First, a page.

Blaine for the Win
by Robbie Couch
Released on April 12th, 2022
Published by Simon Schuster Books for Young Readers
Young Adult Fiction—Contemporary, Romance, Retellings > Legally Blonde
After being dumped so his boyfriend can pursue more “serious” guys, a teen boy decides to prove he can be serious, too, by running for senior class president in this joyful romp from the author of The Sky Blues.
High school junior Blaine Bowers has it all—the perfect boyfriend, a pretty sweet gig as a muralist for local Windy City businesses, a loving family, and awesome, talented friends. And he is absolutely, 100% positive that aforementioned perfect boyfriend—senior student council president and Mr. Popular of Wicker West High School, Joey—is going to invite Blaine to spend spring break with his family in beautiful, sunny Cabo San Lucas.
Except Joey breaks up with him instead. In public. On their one-year anniversary.
Because, according to Joey, Blaine is too goofy, too flighty, too…unserious. And if Joey wants to go far in life, he needs to start dating more serious guys. Guys like Zach Chesterton.
Determined to prove that Blaine can be what Joey wants, Blaine decides to enter the running to become his successor (and beat out Joey’s new boyfriend, Zach) as senior student council president.
But is he willing to sacrifice everything he loves about himself to do it?
Disclaimer: I was provided a physical galley in return for my honest review. This does not affect my opinion.
Blaine for the Win is a joyous, heartfelt teen book that is sure to dig into your feelings and evoke the notoriety for messy teens learning to grow.
Robbie Couch is a writer that can easily develop a cute, contemporary romance with a slice of humor thrown into the mixing bowl. Reading this newest book from him reminds readers of just what it is like to read from his writing style and voice, and it is really a memorable and exciting experience. Blaine’s story will pull you in from the very first page, and before you know it, you have binged half the book!
Being a spin on Legally Blonde, one can be wary about how closely the similarities run and where the inspiration bleeds into the pages. It can be found throughout the story that there are bits and pieces of the movie sprinkled throughout. The plot took inspiration but was able to define itself on its own standing. There were key moments that allured Legally Blonde fans while also being distinguished from those moments that drew fans into supporting and loving Blaine’s perspective and story.
The character development was amazing, to put it simply. Blaine’s character, especially, was put through multiple scenarios that tested and built his character to the very end. This book spoke to teens on that level, because it included actual teen experiences. The fear of losing an important figure in one’s life, the desire to be loved and have someone to love romantically, the frustration and lashing out that can happen after intense feelings build. It was all there, and Couch conveyed it through Blaine as a character.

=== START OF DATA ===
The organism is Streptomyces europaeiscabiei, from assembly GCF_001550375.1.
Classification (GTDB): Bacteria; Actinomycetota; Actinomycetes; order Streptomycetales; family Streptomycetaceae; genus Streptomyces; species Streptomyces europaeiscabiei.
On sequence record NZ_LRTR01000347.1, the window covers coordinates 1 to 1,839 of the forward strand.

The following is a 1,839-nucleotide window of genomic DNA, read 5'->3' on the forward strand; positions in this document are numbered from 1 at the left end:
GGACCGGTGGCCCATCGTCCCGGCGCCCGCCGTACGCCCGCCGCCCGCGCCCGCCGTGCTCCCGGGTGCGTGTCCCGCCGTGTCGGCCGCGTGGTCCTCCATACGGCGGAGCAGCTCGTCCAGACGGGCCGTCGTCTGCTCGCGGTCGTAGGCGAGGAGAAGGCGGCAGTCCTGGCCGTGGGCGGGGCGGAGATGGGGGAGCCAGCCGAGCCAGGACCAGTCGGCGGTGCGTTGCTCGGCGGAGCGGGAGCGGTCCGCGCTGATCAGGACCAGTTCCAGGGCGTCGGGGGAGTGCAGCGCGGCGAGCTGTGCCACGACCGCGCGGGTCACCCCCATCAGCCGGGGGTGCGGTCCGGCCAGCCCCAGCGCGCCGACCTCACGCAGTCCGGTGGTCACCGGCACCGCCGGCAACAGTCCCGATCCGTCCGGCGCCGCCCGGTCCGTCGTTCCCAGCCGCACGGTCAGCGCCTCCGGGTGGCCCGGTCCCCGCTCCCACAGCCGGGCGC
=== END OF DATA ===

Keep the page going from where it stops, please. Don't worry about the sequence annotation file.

It was also particularly enjoyable to see the side characters getting their deserved development too. It was pleasantly satisfying to see Joey’s development, especially at the end of the book. It was also very nice to get to know and love Danny, Trish, Camilla, Aunt Starr, and Zack. Couch put in a lot of visible work to make sure the characters did not fall flat, and it showed throughout the story.
However, there was one thing that did feel like it could have used a bit more work, and that was the relationship that developed between Blaine and Danny. While both characters were fantastic individuals on their own, it did not quite feel like the chemistry was entirely there. Sure, they had quite a few conversations together, and there were several interactions outside of that. But it did not feel as though it was enough to show the chemistry needed for it to really display itself on-page.
Pushing past that, as a Chicagoland resident, it was thoroughly exciting to see the setting development. Readers who are not familiar with Chicago, and those who are, are immersed in the small-town-in-the-city embrace that comes with being outside of the main portions of Chicago while still being linked to the area. There was a lot of noticeable detailing and imagery that built the setting for readers, and it was particularly humoring to see a side character that was named after two Northwest Indiana-Chicagoland towns/cities (“Gary Chesterton”).
Overall, I really did love this new book from Robbie Couch, and for that, I rate it 4.75 stars. From both Blaine for the Win and The Sky Blues, I can easily tell that Couch is a writer I know I’ll love all books from, and I’m eagerly anticipating his next idea.
Robbie Couch is the author of the young adult romantic-comedy novel The Sky Blues. His work has been published in HuffPost, Upworthy, and O, The Oprah Magazine, among other outlets. Originally from small-town Michigan, Robbie now lives in Los Angeles, where he remains in constant fear of aggressive birds and on the prowl for his next bowl of noodles.